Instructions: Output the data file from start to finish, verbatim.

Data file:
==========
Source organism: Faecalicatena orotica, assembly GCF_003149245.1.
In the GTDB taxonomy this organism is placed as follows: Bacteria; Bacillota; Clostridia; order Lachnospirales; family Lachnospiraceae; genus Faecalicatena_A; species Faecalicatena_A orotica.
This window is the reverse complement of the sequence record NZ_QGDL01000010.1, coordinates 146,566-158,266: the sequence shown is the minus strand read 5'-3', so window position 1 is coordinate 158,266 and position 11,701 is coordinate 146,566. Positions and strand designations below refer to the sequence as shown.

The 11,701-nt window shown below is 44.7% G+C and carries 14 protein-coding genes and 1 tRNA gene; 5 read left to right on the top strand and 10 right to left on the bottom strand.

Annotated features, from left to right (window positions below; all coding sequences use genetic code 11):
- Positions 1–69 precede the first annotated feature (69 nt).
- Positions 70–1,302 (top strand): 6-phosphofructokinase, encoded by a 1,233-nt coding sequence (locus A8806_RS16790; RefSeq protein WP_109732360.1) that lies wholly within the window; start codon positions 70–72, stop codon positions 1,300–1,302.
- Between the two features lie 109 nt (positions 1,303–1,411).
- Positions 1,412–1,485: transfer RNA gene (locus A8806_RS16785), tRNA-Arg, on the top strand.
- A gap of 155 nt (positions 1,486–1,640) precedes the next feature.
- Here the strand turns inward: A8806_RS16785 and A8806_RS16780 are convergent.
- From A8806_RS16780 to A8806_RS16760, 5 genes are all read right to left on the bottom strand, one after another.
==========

Source organism: Faecalicatena orotica, assembly GCF_003149245.1.
In the GTDB taxonomy this organism is placed as follows: Bacteria; Bacillota; Clostridia; order Lachnospirales; family Lachnospiraceae; genus Faecalicatena_A; species Faecalicatena_A orotica.
This window is the reverse complement of the sequence record NZ_QGDL01000010.1, coordinates 146,566-158,266: the sequence shown is the minus strand read 5'-3', so window position 1 is coordinate 158,266 and position 11,701 is coordinate 146,566. Positions and strand designations below refer to the sequence as shown.

The 11,701-nt window shown below is 44.7% G+C and carries 14 protein-coding genes and 1 tRNA gene; 5 read left to right on the top strand and 10 right to left on the bottom strand.

Annotated features, from left to right (window positions below; all coding sequences use genetic code 11):
- Positions 1–69 precede the first annotated feature (69 nt).
- Positions 70–1,302 (top strand): 6-phosphofructokinase, encoded by a 1,233-nt coding sequence (locus A8806_RS16790; RefSeq protein WP_109732360.1) that lies wholly within the window; start codon positions 70–72, stop codon positions 1,300–1,302.
- Between the two features lie 109 nt (positions 1,303–1,411).
- Positions 1,412–1,485: transfer RNA gene (locus A8806_RS16785), tRNA-Arg, on the top strand.
- A gap of 155 nt (positions 1,486–1,640) precedes the next feature.
- Here the strand turns inward: A8806_RS16785 and A8806_RS16780 are convergent.
- From A8806_RS16780 to A8806_RS16760, 5 genes are all read right to left on the bottom strand, one after another.